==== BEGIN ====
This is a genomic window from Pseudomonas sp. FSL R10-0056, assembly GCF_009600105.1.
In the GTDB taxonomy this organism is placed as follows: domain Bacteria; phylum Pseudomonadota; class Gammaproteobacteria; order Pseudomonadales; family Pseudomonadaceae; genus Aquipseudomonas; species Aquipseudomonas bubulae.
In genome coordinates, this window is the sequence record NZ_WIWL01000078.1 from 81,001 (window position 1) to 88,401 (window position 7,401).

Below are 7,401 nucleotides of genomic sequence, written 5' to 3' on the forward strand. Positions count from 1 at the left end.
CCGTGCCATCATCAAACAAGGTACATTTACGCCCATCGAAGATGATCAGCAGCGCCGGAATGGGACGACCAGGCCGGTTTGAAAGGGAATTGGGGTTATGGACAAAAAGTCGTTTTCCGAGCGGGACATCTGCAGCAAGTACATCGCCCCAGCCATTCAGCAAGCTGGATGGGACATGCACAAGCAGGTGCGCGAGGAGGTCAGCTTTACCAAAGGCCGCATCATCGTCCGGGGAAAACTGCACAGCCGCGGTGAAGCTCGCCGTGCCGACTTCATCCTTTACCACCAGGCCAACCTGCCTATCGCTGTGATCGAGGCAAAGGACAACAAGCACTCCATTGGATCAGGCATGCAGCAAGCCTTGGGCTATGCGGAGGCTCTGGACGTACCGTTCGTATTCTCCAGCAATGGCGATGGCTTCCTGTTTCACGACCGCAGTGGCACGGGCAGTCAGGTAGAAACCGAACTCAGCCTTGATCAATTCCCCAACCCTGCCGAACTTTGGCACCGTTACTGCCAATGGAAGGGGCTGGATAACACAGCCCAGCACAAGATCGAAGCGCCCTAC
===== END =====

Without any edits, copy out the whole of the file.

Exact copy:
This is a genomic window from Pseudomonas sp. FSL R10-0056, assembly GCF_009600105.1.
In the GTDB taxonomy this organism is placed as follows: domain Bacteria; phylum Pseudomonadota; class Gammaproteobacteria; order Pseudomonadales; family Pseudomonadaceae; genus Aquipseudomonas; species Aquipseudomonas bubulae.
In genome coordinates, this window is the sequence record NZ_WIWL01000078.1 from 81,001 (window position 1) to 88,401 (window position 7,401).

Below are 7,401 nucleotides of genomic sequence, written 5' to 3' on the forward strand. Positions count from 1 at the left end.
CCGTGCCATCATCAAACAAGGTACATTTACGCCCATCGAAGATGATCAGCAGCGCCGGAATGGGACGACCAGGCCGGTTTGAAAGGGAATTGGGGTTATGGACAAAAAGTCGTTTTCCGAGCGGGACATCTGCAGCAAGTACATCGCCCCAGCCATTCAGCAAGCTGGATGGGACATGCACAAGCAGGTGCGCGAGGAGGTCAGCTTTACCAAAGGCCGCATCATCGTCCGGGGAAAACTGCACAGCCGCGGTGAAGCTCGCCGTGCCGACTTCATCCTTTACCACCAGGCCAACCTGCCTATCGCTGTGATCGAGGCAAAGGACAACAAGCACTCCATTGGATCAGGCATGCAGCAAGCCTTGGGCTATGCGGAGGCTCTGGACGTACCGTTCGTATTCTCCAGCAATGGCGATGGCTTCCTGTTTCACGACCGCAGTGGCACGGGCAGTCAGGTAGAAACCGAACTCAGCCTTGATCAATTCCCCAACCCTGCCGAACTTTGGCACCGTTACTGCCAATGGAAGGGGCTGGATAACACAGCCCAGCACAAGATCGAAGCGCCCTAC